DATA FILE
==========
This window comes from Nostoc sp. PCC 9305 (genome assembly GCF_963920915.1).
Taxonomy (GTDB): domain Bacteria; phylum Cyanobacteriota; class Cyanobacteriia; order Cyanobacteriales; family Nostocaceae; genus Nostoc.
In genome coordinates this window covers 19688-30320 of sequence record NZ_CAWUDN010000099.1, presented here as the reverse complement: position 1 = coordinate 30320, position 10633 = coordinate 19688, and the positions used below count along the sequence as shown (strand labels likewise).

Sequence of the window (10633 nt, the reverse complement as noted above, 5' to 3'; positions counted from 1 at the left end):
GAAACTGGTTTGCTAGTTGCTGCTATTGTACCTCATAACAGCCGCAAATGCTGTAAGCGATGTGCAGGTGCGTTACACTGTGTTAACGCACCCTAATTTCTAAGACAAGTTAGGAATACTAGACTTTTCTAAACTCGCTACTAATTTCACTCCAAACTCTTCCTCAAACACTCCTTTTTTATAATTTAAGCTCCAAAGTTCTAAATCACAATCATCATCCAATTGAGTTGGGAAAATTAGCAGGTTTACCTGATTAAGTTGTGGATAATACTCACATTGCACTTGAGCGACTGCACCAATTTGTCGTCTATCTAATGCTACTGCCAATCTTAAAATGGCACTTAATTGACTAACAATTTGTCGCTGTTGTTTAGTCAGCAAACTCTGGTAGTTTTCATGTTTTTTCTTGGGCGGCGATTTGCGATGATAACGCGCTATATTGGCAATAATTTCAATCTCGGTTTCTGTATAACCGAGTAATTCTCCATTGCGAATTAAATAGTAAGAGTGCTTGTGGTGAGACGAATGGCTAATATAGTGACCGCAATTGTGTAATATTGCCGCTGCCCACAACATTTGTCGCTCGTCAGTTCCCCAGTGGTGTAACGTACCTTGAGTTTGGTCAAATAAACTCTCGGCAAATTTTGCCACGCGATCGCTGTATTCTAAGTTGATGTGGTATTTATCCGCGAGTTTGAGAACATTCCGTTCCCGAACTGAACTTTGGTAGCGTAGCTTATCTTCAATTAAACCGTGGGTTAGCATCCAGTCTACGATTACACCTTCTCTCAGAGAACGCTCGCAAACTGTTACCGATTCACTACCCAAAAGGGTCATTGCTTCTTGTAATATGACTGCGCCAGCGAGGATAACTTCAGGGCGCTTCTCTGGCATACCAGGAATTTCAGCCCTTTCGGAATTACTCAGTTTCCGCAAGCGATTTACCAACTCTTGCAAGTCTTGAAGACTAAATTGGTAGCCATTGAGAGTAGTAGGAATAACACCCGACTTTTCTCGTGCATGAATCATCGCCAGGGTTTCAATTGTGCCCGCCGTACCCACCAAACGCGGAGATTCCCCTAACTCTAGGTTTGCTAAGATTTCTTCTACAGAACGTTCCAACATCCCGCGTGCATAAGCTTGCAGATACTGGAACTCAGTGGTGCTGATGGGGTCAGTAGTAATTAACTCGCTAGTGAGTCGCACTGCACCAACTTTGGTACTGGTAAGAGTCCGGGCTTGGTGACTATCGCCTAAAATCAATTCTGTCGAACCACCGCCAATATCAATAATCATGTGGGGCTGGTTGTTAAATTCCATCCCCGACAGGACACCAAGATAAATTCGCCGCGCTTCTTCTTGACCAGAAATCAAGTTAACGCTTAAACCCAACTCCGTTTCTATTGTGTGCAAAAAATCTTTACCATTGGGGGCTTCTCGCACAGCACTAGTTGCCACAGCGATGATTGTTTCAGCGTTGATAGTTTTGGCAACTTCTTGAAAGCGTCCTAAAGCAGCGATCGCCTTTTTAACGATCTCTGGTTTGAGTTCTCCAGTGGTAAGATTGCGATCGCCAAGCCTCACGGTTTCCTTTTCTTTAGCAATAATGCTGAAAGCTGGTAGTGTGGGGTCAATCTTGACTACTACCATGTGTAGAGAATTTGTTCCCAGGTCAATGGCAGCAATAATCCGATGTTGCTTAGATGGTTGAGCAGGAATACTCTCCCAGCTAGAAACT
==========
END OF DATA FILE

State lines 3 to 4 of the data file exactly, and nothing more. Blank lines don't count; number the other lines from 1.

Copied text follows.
In genome coordinates this window covers 19688-30320 of sequence record NZ_CAWUDN010000099.1, presented here as the reverse complement: position 1 = coordinate 30320, position 10633 = coordinate 19688, and the positions used below count along the sequence as shown (strand labels likewise).

Sequence of the window (10633 nt, the reverse complement as noted above, 5' to 3'; positions counted from 1 at the left end):